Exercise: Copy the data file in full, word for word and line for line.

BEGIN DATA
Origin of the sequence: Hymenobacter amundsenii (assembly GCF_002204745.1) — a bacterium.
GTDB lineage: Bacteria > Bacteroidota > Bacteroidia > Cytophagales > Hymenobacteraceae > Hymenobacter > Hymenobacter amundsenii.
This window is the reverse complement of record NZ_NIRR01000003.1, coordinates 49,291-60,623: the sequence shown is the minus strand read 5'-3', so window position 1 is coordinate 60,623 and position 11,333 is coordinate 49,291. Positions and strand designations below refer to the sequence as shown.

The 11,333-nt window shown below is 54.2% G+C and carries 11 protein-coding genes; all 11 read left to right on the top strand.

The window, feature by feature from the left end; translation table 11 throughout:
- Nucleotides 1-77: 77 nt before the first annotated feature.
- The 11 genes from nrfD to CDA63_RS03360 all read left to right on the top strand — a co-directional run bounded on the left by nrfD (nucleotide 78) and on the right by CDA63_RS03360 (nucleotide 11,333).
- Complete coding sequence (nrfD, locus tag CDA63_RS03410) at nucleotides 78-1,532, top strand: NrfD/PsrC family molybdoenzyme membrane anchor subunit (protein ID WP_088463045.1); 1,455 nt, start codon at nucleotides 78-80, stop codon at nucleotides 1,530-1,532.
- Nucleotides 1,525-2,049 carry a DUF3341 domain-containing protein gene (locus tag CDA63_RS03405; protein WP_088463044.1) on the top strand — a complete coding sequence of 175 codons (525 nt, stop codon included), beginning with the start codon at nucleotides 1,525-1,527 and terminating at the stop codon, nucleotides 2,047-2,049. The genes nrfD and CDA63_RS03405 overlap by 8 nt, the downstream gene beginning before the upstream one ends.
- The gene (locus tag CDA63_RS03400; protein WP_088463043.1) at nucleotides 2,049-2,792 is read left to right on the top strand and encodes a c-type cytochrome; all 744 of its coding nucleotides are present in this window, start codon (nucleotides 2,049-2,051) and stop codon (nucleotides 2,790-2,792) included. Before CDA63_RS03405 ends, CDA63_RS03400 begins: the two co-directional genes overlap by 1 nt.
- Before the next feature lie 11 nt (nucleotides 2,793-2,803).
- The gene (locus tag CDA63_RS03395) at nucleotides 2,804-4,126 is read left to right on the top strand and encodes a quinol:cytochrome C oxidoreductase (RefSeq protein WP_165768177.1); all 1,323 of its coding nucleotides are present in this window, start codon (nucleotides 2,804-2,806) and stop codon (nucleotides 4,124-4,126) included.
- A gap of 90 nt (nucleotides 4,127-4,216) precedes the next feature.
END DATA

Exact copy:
Origin of the sequence: Hymenobacter amundsenii (assembly GCF_002204745.1) — a bacterium.
GTDB lineage: Bacteria > Bacteroidota > Bacteroidia > Cytophagales > Hymenobacteraceae > Hymenobacter > Hymenobacter amundsenii.
This window is the reverse complement of record NZ_NIRR01000003.1, coordinates 49,291-60,623: the sequence shown is the minus strand read 5'-3', so window position 1 is coordinate 60,623 and position 11,333 is coordinate 49,291. Positions and strand designations below refer to the sequence as shown.

The 11,333-nt window shown below is 54.2% G+C and carries 11 protein-coding genes; all 11 read left to right on the top strand.

The window, feature by feature from the left end; translation table 11 throughout:
- Nucleotides 1-77: 77 nt before the first annotated feature.
- The 11 genes from nrfD to CDA63_RS03360 all read left to right on the top strand — a co-directional run bounded on the left by nrfD (nucleotide 78) and on the right by CDA63_RS03360 (nucleotide 11,333).
- Complete coding sequence (nrfD, locus tag CDA63_RS03410) at nucleotides 78-1,532, top strand: NrfD/PsrC family molybdoenzyme membrane anchor subunit (protein ID WP_088463045.1); 1,455 nt, start codon at nucleotides 78-80, stop codon at nucleotides 1,530-1,532.
- Nucleotides 1,525-2,049 carry a DUF3341 domain-containing protein gene (locus tag CDA63_RS03405; protein WP_088463044.1) on the top strand — a complete coding sequence of 175 codons (525 nt, stop codon included), beginning with the start codon at nucleotides 1,525-1,527 and terminating at the stop codon, nucleotides 2,047-2,049. The genes nrfD and CDA63_RS03405 overlap by 8 nt, the downstream gene beginning before the upstream one ends.
- The gene (locus tag CDA63_RS03400; protein WP_088463043.1) at nucleotides 2,049-2,792 is read left to right on the top strand and encodes a c-type cytochrome; all 744 of its coding nucleotides are present in this window, start codon (nucleotides 2,049-2,051) and stop codon (nucleotides 2,790-2,792) included. Before CDA63_RS03405 ends, CDA63_RS03400 begins: the two co-directional genes overlap by 1 nt.
- Before the next feature lie 11 nt (nucleotides 2,793-2,803).
- The gene (locus tag CDA63_RS03395) at nucleotides 2,804-4,126 is read left to right on the top strand and encodes a quinol:cytochrome C oxidoreductase (RefSeq protein WP_165768177.1); all 1,323 of its coding nucleotides are present in this window, start codon (nucleotides 2,804-2,806) and stop codon (nucleotides 4,124-4,126) included.
- A gap of 90 nt (nucleotides 4,127-4,216) precedes the next feature.